To effectively respond to the President’s failure to faithfully execute the laws, Congress must be able to establish standing to bring a lawsuit.  “Authorization by a House of Congress [has been] a ‘key factor’ in the standing calculus in institutional injury cases”[12]—“‘[s]o long as the courts are convinced that the legislator-plaintiffs are speaking on behalf of the institution . . . and the Executive’s act is tantamount to a ‘nullification’ of legislative action . . .’”[13]  H.R. 4138 addresses this by establishing a procedure that permits the House or Senate to authorize a lawsuit against the executive branch.

My thoughts on the Senate passing this bill is that it will not pass.  With only 28% prognosis of it passing does not leave much hope.  Also, when checking the track record of the votes in the House, only 5 Democrats voted "aye" to pass the bill.  The other 181 Democrats voted "nay", therefore, it is doubtful the Democratic Senate will pass the bill.   There is another aspect involved with this bill, which assures it will not be set into law, as Obama has no intention of following the "Law of the Land", our Constitution, as he and his administration  have made very clear in the past several days, with these statements:

Washington: President Barack Obama would veto a GOP-drafted bill that would allow legislators to take agency officials to court if they don’t enforce laws, according to a White House statement. The GOP is pushing the bill through the House because Obama has repeatedly declined to enforce laws he doesn’t like, say GOP legislators.

President Obama has refused to enforce those parts of our nation’s immigration laws that are not to his political liking, has waived portions of our welfare laws, has stretched our environmental laws to accommodate his policy objectives, and has waived testing accountability provisions required under the ‘No Child Left Behind’ education law,” according to Rep. Bob Goodlatte, the chairman of the House judiciary committee.   For example, in June 2012, Obama created a temporary mini-amnesty for at least 500,000 younger illegal immigrants. The act boosted his election-day support among Hispanics, but made it more difficult for young Americans to find jobs.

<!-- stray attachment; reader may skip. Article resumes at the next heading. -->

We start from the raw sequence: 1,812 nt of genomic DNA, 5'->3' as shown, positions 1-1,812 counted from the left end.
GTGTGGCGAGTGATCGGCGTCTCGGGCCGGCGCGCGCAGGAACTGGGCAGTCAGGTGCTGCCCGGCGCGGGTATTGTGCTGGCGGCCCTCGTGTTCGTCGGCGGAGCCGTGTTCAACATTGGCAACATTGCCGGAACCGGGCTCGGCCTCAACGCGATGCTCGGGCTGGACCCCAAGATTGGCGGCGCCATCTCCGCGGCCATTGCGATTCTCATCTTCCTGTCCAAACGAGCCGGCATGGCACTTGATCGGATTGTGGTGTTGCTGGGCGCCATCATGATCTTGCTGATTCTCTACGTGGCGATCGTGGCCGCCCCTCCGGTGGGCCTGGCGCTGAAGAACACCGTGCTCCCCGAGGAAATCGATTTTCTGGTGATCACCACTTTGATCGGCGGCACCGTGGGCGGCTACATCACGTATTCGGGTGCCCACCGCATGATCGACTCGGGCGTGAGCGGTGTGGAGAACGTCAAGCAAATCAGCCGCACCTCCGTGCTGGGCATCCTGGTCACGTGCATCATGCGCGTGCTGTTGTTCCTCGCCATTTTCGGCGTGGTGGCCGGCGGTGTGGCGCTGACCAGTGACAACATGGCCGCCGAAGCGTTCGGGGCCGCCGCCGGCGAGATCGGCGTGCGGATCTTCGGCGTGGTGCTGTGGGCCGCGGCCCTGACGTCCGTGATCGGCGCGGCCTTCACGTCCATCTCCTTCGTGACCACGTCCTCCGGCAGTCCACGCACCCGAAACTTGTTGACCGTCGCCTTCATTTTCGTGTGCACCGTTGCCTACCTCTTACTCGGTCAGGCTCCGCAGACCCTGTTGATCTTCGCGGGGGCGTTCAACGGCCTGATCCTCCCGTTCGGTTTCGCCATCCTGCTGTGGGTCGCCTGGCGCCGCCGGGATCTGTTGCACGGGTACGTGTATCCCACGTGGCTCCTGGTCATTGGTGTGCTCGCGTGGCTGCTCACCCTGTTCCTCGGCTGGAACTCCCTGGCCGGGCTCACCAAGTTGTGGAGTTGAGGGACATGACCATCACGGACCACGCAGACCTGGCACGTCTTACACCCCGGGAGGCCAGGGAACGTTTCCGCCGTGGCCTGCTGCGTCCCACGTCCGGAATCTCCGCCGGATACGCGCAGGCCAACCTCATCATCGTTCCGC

“Political appointees at the Justice Department have announced that rather than work with Congress to amend the federal criminal code, they will simply stop prosecuting low-level drug offenders under mandatory minimum sentencing laws,” said Goodlatte in a Fox News op-ed.

“And now that his signature health care law has not been working and revealed his empty promises, President Obama has changed that law unilaterally over 20 times,” Goodlatte added.

White House officials said they oppose the measure because it creates a paperwork burden for them.